Please feel free to skip this rant about advanced learning
It's been a while, but I've been feeling an Advanced Learning rant building in me. It got pushed over the edge today when I got thinking about the District's inability to implement MTSS.
For those who prefer to skip rants - and especially rants on this topic - please do skip it.
Seattle Public Schools does a fair job of delivering highly capable services in grades 1-8. The Highly Capable Cohort is a system that should allow students who need to be taught in a different way to get that different kind of instruction. It isn’t working because the District has failed to try. Rather than teaching differently, the District has chosen to grade-skip HC students but to do it with a cohort to avoid the negative social consequences of grade-skipping. The students don’t get lessons designed for them but for general education students two grades ahead of them. When the “two grades ahead” language was first coined, the District staff protested that it was an over-simplification. A couple years later the District staff were saying that’s all there was to the program.
It would be better to teach the students in a way tailored to their needs and abilities rather than simply providing the standard instruction delivered two years early. So far, no one in Seattle Public Schools has shown any interest in even having this discussion, let alone developing a curriculum (as promised) for HC students. The saving grace is that should any such curriculum ever be developed, a delivery model is in place to implement it, the Highly Capable Cohort.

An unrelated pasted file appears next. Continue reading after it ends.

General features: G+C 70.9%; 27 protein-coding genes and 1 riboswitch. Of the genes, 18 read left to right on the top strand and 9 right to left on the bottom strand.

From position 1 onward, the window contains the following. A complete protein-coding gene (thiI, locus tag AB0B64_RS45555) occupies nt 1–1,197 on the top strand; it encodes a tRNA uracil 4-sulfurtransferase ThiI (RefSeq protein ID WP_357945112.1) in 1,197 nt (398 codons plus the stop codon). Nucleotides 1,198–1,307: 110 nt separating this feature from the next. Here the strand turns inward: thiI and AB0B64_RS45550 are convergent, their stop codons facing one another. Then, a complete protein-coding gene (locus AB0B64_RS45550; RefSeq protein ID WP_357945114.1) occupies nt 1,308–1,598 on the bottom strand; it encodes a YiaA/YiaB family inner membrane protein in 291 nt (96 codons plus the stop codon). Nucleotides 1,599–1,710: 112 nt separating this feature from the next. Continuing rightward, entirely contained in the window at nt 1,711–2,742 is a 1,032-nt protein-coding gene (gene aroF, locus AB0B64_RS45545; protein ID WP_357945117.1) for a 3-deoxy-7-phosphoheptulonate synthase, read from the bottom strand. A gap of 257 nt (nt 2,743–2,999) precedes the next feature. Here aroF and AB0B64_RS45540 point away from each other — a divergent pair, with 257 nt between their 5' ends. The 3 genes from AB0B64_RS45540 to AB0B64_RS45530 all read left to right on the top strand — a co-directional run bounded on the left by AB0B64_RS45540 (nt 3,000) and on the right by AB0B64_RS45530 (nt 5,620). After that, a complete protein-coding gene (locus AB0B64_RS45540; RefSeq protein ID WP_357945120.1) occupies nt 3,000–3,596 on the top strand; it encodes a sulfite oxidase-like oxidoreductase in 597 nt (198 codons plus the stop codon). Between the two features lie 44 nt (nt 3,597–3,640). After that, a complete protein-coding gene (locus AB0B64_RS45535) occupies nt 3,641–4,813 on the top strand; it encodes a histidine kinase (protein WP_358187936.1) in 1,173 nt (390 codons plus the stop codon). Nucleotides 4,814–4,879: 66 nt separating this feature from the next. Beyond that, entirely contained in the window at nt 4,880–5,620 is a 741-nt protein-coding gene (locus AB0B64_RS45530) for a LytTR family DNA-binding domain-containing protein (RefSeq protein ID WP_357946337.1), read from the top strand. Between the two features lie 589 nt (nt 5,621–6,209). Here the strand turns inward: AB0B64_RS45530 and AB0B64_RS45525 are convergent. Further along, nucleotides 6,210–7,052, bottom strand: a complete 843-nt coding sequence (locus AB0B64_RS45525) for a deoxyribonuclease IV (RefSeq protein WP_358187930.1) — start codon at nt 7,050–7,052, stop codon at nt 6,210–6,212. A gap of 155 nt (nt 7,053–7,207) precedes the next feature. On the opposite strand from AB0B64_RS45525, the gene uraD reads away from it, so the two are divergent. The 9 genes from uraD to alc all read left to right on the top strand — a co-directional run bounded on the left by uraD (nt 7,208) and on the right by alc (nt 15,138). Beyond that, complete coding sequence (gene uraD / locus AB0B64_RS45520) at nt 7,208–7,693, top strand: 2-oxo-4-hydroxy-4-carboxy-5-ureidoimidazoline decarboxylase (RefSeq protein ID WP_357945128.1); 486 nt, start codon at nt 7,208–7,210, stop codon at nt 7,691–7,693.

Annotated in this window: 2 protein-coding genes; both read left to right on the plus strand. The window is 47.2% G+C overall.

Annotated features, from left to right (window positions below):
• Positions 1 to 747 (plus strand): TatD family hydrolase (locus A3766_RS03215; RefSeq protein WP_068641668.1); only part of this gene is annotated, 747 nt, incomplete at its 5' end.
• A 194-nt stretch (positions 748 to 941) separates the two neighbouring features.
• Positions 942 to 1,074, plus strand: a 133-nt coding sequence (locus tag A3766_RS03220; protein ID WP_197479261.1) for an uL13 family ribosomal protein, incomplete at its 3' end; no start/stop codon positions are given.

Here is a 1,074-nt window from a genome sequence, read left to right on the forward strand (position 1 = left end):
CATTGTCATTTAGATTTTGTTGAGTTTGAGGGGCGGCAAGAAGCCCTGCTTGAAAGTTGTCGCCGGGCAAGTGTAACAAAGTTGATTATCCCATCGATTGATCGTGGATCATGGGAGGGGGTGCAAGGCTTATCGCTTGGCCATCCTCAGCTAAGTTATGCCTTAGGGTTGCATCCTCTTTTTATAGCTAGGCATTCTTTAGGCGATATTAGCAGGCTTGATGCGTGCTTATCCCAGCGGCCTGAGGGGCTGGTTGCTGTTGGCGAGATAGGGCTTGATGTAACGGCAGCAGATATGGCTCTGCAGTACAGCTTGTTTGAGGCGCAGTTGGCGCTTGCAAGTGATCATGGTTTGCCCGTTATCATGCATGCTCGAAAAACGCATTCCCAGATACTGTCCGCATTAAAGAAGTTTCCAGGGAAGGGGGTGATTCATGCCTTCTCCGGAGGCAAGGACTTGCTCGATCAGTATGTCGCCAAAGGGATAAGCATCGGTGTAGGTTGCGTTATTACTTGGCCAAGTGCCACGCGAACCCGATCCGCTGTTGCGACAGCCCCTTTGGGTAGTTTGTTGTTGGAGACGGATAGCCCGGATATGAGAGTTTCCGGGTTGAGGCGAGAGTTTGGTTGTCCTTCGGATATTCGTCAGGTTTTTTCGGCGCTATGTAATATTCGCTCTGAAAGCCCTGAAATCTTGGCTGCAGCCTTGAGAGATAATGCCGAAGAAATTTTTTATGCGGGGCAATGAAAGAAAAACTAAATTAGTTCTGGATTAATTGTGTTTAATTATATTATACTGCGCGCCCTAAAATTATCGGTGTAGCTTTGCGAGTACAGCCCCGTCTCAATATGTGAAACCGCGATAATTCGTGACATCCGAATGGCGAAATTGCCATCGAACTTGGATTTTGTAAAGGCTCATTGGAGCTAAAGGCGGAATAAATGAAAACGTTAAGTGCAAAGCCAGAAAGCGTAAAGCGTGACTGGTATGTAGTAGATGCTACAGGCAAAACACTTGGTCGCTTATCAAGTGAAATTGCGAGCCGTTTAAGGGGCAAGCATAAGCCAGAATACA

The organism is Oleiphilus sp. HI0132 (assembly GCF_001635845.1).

Instruction for HC students must be designed (I would say “re-designed” but it has yet to be designed a first time) from the ground up, with the needs and abilities of the students in mind. Until that is done – or at least until the District decides to do it – there is no point in debating program sites, professional development, eligibility criteria, or anything else. It doesn’t matter who sits in the car, who drives it, or where we want to go when the car has no engine.
After underserving HC students in grades 1-8, Seattle Public Schools abandons them completely at grade 9 and offers them nothing at all in high school. The opportunity to see former classmates in classes and hallways is hardly a cohort. There is no high school instruction made for them. Access to AP classes is neither HC service nor a substitute for HC service. It is, again, at best, grade-skipping with a cohort of grade-skippers. The cohort Seattle Schools Community Forum: Please feel free to skip this rant about advanced learning: